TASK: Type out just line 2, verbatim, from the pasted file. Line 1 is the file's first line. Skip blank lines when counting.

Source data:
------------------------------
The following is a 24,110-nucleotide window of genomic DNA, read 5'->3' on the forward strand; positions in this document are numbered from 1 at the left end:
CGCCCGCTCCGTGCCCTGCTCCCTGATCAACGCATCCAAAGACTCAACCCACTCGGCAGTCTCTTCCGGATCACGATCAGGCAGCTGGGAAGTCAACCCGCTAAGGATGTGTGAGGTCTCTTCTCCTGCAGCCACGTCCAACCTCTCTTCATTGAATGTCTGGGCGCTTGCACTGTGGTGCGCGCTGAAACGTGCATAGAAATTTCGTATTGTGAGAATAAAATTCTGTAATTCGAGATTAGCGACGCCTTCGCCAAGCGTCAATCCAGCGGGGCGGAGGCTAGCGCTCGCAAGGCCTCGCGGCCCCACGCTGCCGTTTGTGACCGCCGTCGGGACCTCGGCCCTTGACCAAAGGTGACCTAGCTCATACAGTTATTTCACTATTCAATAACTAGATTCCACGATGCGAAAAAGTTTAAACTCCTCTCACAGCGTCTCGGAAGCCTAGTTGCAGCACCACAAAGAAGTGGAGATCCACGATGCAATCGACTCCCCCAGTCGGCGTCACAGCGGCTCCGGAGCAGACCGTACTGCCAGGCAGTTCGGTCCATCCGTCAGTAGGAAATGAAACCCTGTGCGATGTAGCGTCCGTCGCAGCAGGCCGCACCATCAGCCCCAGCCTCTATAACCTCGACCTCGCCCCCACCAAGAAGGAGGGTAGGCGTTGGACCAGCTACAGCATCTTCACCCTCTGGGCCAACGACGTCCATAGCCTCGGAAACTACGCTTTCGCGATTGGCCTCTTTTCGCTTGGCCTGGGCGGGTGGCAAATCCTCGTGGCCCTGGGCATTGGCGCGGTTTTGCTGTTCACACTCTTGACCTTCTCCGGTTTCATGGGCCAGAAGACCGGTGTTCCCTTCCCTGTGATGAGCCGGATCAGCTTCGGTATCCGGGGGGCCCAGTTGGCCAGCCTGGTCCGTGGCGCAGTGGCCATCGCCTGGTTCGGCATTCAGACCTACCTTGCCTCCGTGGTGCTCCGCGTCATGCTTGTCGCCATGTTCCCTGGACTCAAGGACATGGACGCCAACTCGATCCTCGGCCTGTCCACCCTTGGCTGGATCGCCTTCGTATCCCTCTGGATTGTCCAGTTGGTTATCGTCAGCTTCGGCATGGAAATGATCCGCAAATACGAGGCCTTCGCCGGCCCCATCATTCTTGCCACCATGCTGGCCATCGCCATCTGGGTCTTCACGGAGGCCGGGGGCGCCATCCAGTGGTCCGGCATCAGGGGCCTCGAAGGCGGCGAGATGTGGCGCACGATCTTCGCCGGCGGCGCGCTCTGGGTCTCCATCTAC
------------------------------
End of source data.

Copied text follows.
CGCCCGCTCCGTGCCCTGCTCCCTGATCAACGCATCCAAAGACTCAACCCACTCGGCAGTCTCTTCCGGATCACGATCAGGCAGCTGGGAAGTCAACCCGCTAAGGATGTGTGAGGTCTCTTCTCCTGCAGCCACGTCCAACCTCTCTTCATTGAATGTCTGGGCGCTTGCACTGTGGTGCGCGCTGAAACGTGCATAGAAATTTCGTATTGTGAGAATAAAATTCTGTAATTCGAGATTAGCGACGCCTTCGCCAAGCGTCAATCCAGCGGGGCGGAGGCTAGCGCTCGCAAGGCCTCGCGGCCCCACGCTGCCGTTTGTGACCGCCGTCGGGACCTCGGCCCTTGACCAAAGGTGACCTAGCTCATACAGTTATTTCACTATTCAATAACTAGATTCCACGATGCGAAAAAGTTTAAACTCCTCTCACAGCGTCTCGGAAGCCTAGTTGCAGCACCACAAAGAAGTGGAGATCCACGATGCAATCGACTCCCCCAGTCGGCGTCACAGCGGCTCCGGAGCAGACCGTACTGCCAGGCAGTTCGGTCCATCCGTCAGTAGGAAATGAAACCCTGTGCGATGTAGCGTCCGTCGCAGCAGGCCGCACCATCAGCCCCAGCCTCTATAACCTCGACCTCGCCCCCACCAAGAAGGAGGGTAGGCGTTGGACCAGCTACAGCATCTTCACCCTCTGGGCCAACGACGTCCATAGCCTCGGAAACTACGCTTTCGCGATTGGCCTCTTTTCGCTTGGCCTGGGCGGGTGGCAAATCCTCGTGGCCCTGGGCATTGGCGCGGTTTTGCTGTTCACACTCTTGACCTTCTCCGGTTTCATGGGCCAGAAGACCGGTGTTCCCTTCCCTGTGATGAGCCGGATCAGCTTCGGTATCCGGGGGGCCCAGTTGGCCAGCCTGGTCCGTGGCGCAGTGGCCATCGCCTGGTTCGGCATTCAGACCTACCTTGCCTCCGTGGTGCTCCGCGTCATGCTTGTCGCCATGTTCCCTGGACTCAAGGACATGGACGCCAACTCGATCCTCGGCCTGTCCACCCTTGGCTGGATCGCCTTCGTATCCCTCTGGATTGTCCAGTTGGTTATCGTCAGCTTCGGCATGGAAATGATCCGCAAATACGAGGCCTTCGCCGGCCCCATCATTCTTGCCACCATGCTGGCCATCGCCATCTGGGTCTTCACGGAGGCCGGGGGCGCCATCCAGTGGTCCGGCATCAGGGGCCTCGAAGGCGGCGAGATGTGGCGCACGATCTTCGCCGGCGGCGCGCTCTGGGTCTCCATCTAC